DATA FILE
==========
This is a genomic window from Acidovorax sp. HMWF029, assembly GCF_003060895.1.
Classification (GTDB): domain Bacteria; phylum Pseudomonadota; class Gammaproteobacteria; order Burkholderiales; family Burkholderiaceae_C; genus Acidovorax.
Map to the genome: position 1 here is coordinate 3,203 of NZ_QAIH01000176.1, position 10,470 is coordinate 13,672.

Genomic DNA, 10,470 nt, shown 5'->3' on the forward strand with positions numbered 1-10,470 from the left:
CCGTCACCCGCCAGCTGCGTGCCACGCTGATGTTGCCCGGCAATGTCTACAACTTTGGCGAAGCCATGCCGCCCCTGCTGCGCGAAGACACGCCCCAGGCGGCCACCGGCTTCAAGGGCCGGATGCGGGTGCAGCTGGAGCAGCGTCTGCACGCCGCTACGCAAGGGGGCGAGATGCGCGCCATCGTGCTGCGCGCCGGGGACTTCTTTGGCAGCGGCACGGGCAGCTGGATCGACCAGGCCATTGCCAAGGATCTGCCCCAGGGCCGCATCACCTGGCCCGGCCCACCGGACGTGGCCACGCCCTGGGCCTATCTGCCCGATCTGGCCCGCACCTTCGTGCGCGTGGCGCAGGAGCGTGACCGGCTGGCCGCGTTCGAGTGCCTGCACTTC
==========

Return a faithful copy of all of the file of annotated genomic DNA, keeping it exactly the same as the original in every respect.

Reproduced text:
This is a genomic window from Acidovorax sp. HMWF029, assembly GCF_003060895.1.
Classification (GTDB): domain Bacteria; phylum Pseudomonadota; class Gammaproteobacteria; order Burkholderiales; family Burkholderiaceae_C; genus Acidovorax.
Map to the genome: position 1 here is coordinate 3,203 of NZ_QAIH01000176.1, position 10,470 is coordinate 13,672.

Genomic DNA, 10,470 nt, shown 5'->3' on the forward strand with positions numbered 1-10,470 from the left:
CCGTCACCCGCCAGCTGCGTGCCACGCTGATGTTGCCCGGCAATGTCTACAACTTTGGCGAAGCCATGCCGCCCCTGCTGCGCGAAGACACGCCCCAGGCGGCCACCGGCTTCAAGGGCCGGATGCGGGTGCAGCTGGAGCAGCGTCTGCACGCCGCTACGCAAGGGGGCGAGATGCGCGCCATCGTGCTGCGCGCCGGGGACTTCTTTGGCAGCGGCACGGGCAGCTGGATCGACCAGGCCATTGCCAAGGATCTGCCCCAGGGCCGCATCACCTGGCCCGGCCCACCGGACGTGGCCACGCCCTGGGCCTATCTGCCCGATCTGGCCCGCACCTTCGTGCGCGTGGCGCAGGAGCGTGACCGGCTGGCCGCGTTCGAGTGCCTGCACTTC